Recalling that this was the agency that two years ago was considering a pipeline that would run seaward from the Dover-Rochester area, cross Rye and empty into the ocean off Rye or Hampton, Musselman questioned whether its concerns correlated with Rye's.
Borden and Rye's Conservation Commission chairman Jim Raynes, who previously had been opposed to joining, pointed out that the SWA had new leadership, no longer supported the pipeline and was tackling important regional issues.
But Musselman got Borden to read an SWA statement saying it had given up on a pipeline unless one were voted on by the Legislature. Other Musselman questions: Even though towns can opt out of membership at any time, would doing so be politically damaging? If communities in the Dover-Rochester area control the agenda, will they have any interest in Rye issues? Why were four engineers at the last meeting, given that an initial study by Metcalf & Eddy was long completed? What will it cost Rye, particularly when full-time staff is hired and if a subsequent engineering contract is agreed upon? Are there downsides to Rye joining?
Board members Priscilla Jenness and Joe Mills leaned toward having a voice at the table (Rye can attend SWA meetings even if it is not a member), but decided against taking a vote at this time.
Longtime facing centerpieces of Rye. (Judy Palm photos)
Rye Public Library. Rye Congregational Church.
Improper disposal of pills in the home can lead to environmental pollution, drug abuse and accidental poisonings. With that in mind "representatives of these interests" have developed a brief set of guidelines that are listed below and are available with more detail at www.nh.gov/medsafety
- Pour medicine into a sealable plastic bag.
- If the medicine is a solid, add a small amount of water to dissolve it.
- Add any undesirable substance (such as dirt, coffee grounds or kitty litter) to the liquid medicine in the plastic bag.
- Seal the bag and immediately dispose of it in the trash for regular pick-up.
- Use marker to black out any personal contact information on the empty medicine container prior to disposing of it in the trash.
- Do NOT flush medicine down the toilet unless accompanying product information instructs that it is safe to do so. Don't keep unneeded medications in the home.
For more information or in case of an accidental poisoning, call the poison center at 1-800-222-1222.
- Charlie Griffiths, longtime coach of the highly successful U-14 boys team in the Rye Soccer Association has been named Boys Competitive Coach of the Year by the N.H. Soccer Association, after being nominated by parents and players. See interview with Griffiths from Portsmouth Herald.
- John Titus of Rye, a retired pilot, has been inducted into the Massachusetts Hockey Hall of Fame, a high honor, based on his playing career at Melrose (Mass.) High School, at Dartmouth College and on the 1955 and 1957 U.S. National teams. Click here for more on Titus's storied career.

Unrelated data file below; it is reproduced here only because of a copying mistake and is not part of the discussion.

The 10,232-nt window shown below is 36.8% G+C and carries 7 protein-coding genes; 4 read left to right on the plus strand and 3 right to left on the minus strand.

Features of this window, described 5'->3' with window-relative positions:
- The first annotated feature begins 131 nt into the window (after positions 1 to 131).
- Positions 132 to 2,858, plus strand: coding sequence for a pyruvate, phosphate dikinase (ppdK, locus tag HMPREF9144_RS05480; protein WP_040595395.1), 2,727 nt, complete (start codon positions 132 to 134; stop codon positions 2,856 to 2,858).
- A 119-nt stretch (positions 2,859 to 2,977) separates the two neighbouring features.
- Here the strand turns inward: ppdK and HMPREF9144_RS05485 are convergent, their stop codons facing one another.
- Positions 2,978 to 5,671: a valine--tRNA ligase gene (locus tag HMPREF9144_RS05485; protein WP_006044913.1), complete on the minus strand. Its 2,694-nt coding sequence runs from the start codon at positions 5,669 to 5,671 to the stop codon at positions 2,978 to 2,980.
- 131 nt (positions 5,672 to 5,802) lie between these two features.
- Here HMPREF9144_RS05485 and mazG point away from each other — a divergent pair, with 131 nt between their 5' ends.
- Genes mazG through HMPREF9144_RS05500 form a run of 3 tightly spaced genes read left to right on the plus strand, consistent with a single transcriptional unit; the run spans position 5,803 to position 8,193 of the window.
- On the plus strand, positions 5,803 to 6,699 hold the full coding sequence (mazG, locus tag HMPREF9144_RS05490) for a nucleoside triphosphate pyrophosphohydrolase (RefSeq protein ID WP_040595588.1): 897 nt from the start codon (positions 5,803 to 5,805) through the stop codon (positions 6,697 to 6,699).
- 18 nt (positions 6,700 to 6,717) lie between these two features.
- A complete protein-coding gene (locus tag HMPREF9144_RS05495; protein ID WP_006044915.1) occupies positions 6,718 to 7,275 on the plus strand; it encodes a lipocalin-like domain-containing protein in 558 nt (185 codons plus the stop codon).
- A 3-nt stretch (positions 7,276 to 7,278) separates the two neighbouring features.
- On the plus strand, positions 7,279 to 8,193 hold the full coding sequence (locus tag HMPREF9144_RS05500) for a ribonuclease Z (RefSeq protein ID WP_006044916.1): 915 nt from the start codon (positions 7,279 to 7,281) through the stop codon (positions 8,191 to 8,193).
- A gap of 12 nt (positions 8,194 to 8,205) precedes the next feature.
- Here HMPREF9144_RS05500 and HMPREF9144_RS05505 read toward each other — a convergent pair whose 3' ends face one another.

- Bill Zechel, recommended for dismissal for neglect of duty as an alternate on the Planning Board, will get a second expulsion hearing before the Board of Selectmen on January 11, because at the December hearing the Selectmen were not provided with a signed certified mail letter to Zechel giving him notice. Zechel claims he never received the letter. Based on repeated absences that Zechel says resulted from his own sickness and sickness of one of his sons, the Planning Board's rules of procedure kicked in, calling for his removal, a step that has to be ratified by the Selectmen.
- North Hampton State Rep. Judith Day has filed legislation to ban smoking on beaches in New Hampshire's 23 state parks. Associated Press reports that the she was prompted by the state of Maine, which this year became the first state to ban smoking on its beaches. Maine"s sponsor, Sen.John Nutting, said a mother's complaint led to his proposal, but Rep. Day said health was the impetus for her filing. Meanwhile, Rep. Susan Kepner of Hampton has filed a similar bill that would ban smoking in public areas of state parks, such as picnic areas.
- Paul and Peter Kavalchuk of EastWest Trading Corporation were arrested at their Rye business for importing more than $5 million in counterfeit computer parts, according to a December 2 announcement by the U.S. Attorney's office in Concord. If convicted, they face maximum sentences of 30 years in prison, according to an Associated Press report.
- Joe Mills of the Rye Board of Selectmen gave a sense of how he would feel about televised board meetings when the subject was raised in a light-hearted off-hand manner recently: "No. No. No," he responded.
The New Year snowstorm that hovered over the Seacoast during the New Year's weekend was kind to the birds and ducks as well as residents as it left — at least temporarily — a open section of water right in the middle of Eel Pond. (Judy Palm photo)